Long Covid victim discusses daily impact of virus
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An estimated 1.1 million people in the UK experience coronavirus symptoms more than four weeks after their first suspected infection – that’s one in five people who tested positive for the disease. Long Covid (formerly known as a post-Covid syndrome) can cause groups of symptoms such as post-viral fatigue, fluctuating multi-system symptoms, lasting organ damage and post-intensive care symptoms, but what exactly does that look like? Express.co.uk reveals the top 14 symptoms of long covid.
Covid is bad enough for one to two weeks of infection and recovery, but more severe cases can hang in for months in the form of long Covid.
The National Institute for Health and Care Excellence (NICE) defines long Covid as lasting more than 12 weeks but other experts say it can last around eight weeks.
Even if you’ve been given the all-clear to finish isolation and you’re testing negative, you may still feel extremely unwell.
Professor Tim Spector, of King’s College London has said: “These people may be going back to work and not performing at the top of their game
“There is a whole other side to the virus which has not had attention because of the idea that ‘if you are not dead you are fine.’”
Thanks to research like the ZOE Covid Symptom Study app, which is collecting information about the symptoms of people with Covid or long Covid every single day to find trends, we know a little more about the disease and its long term effects now.
There are lots of symptoms you can have after a COVID-19 infection.
While most people tend to recover from mild Covid within two weeks and more serious Covid in three weeks, some people suffer for much longer.
The team at the ZOE app add: “The virus may cause damage to internal organs, resulting in long-term or potentially permanent health problems
“There currently is little information and support available for people with long-term COVID-19.
“We need to gather ongoing data about the nation’s health to understand the long-term effects of this disease.”
The 14 most common long-term effects
According to the NHS, common long COVID symptoms include:
- extreme tiredness (fatigue)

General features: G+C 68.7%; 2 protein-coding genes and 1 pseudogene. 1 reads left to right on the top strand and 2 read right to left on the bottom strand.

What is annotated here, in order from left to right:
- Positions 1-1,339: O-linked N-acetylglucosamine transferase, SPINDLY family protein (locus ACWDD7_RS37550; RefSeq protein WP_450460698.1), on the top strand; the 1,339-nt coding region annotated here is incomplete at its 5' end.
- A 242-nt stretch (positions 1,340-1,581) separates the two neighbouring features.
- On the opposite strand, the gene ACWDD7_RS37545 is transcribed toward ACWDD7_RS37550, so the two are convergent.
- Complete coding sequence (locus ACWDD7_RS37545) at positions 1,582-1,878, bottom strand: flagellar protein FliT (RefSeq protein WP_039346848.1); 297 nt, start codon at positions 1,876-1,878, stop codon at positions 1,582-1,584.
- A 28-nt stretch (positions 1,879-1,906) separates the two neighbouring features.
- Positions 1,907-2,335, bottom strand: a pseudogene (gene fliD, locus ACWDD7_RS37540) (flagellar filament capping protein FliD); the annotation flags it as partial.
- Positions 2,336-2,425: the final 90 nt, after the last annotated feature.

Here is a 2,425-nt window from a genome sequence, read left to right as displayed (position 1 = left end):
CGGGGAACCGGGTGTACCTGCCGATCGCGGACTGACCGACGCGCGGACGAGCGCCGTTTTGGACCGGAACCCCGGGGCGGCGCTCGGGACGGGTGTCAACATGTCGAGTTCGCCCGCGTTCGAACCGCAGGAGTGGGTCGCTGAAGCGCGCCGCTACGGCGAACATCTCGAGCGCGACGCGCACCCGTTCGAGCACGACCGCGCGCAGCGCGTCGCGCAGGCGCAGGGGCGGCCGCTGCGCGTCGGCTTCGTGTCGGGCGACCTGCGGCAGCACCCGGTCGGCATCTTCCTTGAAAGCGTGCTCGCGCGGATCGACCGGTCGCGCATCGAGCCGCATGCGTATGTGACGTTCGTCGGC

- shortness of breath
- chest pain or tightness
- problems with memory and concentration (“brain fog”)
- difficulty sleeping (insomnia)
- heart palpitations
- pins and needles
- joint pain
- depression and anxiety
- tinnitus, earaches
- feeling sick, diarrhoea, stomach aches, loss of appetite
- a high temperature, cough, headaches, sore throat, changes to sense of smell or taste
Of these 14 symptoms, there are four particularly common ones. The Office of National Statistics reports that 51 percent of people with long Covid typically experience fatigue, while 37 percent experience loss of smell.
Following closely behind that we have shortness of breath (36 percent) and difficulty concentrating (28 percent).
Long Covid is often characterised by gradual improvement of symptoms and then feeling worse again in a cycle.
This is true for even the mildest of cases, not just those who were sick enough to go to the hospital.
How to treat long Covid
If you’re experiencing long Covid, you should see your GP to discuss your symptoms and the impact they’re having on your life.
According to the NHS site, your doctor may then suggest some tests to find out more and rule out other things that could be responsible for your symptoms.
This could include blood tests, checking your blood pressure and heart rate, or a chest X-ray.
Depending on your results, your doctor may then give you some advice about how to manage and monitor your symptoms at home.
If the symptoms are having a big impact on your life, you may be referred to a specialist rehabilitation service or a service that specialises in the specific symptoms you have to help you recover.
You can find more information and advice about recovering from long Covid on the NHS site here.
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